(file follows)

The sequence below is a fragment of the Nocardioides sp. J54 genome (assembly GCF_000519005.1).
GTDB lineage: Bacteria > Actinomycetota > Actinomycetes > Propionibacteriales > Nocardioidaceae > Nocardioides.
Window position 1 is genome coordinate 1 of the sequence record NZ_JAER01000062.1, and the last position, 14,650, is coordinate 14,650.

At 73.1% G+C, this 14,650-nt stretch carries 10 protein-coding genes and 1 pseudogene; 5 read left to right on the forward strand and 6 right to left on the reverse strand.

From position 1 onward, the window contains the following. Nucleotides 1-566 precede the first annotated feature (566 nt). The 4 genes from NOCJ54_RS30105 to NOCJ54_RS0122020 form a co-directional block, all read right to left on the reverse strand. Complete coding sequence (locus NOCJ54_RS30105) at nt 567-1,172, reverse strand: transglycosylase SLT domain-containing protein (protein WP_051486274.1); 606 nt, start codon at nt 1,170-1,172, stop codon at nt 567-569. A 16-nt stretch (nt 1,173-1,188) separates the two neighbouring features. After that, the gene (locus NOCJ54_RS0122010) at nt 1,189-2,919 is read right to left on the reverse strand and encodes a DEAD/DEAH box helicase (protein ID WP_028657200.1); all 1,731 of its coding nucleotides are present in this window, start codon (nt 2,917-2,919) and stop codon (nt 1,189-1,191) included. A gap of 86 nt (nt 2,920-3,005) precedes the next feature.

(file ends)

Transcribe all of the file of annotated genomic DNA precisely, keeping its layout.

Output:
The sequence below is a fragment of the Nocardioides sp. J54 genome (assembly GCF_000519005.1).
GTDB lineage: Bacteria > Actinomycetota > Actinomycetes > Propionibacteriales > Nocardioidaceae > Nocardioides.
Window position 1 is genome coordinate 1 of the sequence record NZ_JAER01000062.1, and the last position, 14,650, is coordinate 14,650.

At 73.1% G+C, this 14,650-nt stretch carries 10 protein-coding genes and 1 pseudogene; 5 read left to right on the forward strand and 6 right to left on the reverse strand.

From position 1 onward, the window contains the following. Nucleotides 1-566 precede the first annotated feature (566 nt). The 4 genes from NOCJ54_RS30105 to NOCJ54_RS0122020 form a co-directional block, all read right to left on the reverse strand. Complete coding sequence (locus NOCJ54_RS30105) at nt 567-1,172, reverse strand: transglycosylase SLT domain-containing protein (protein WP_051486274.1); 606 nt, start codon at nt 1,170-1,172, stop codon at nt 567-569. A 16-nt stretch (nt 1,173-1,188) separates the two neighbouring features. After that, the gene (locus NOCJ54_RS0122010) at nt 1,189-2,919 is read right to left on the reverse strand and encodes a DEAD/DEAH box helicase (protein ID WP_028657200.1); all 1,731 of its coding nucleotides are present in this window, start codon (nt 2,917-2,919) and stop codon (nt 1,189-1,191) included. A gap of 86 nt (nt 2,920-3,005) precedes the next feature.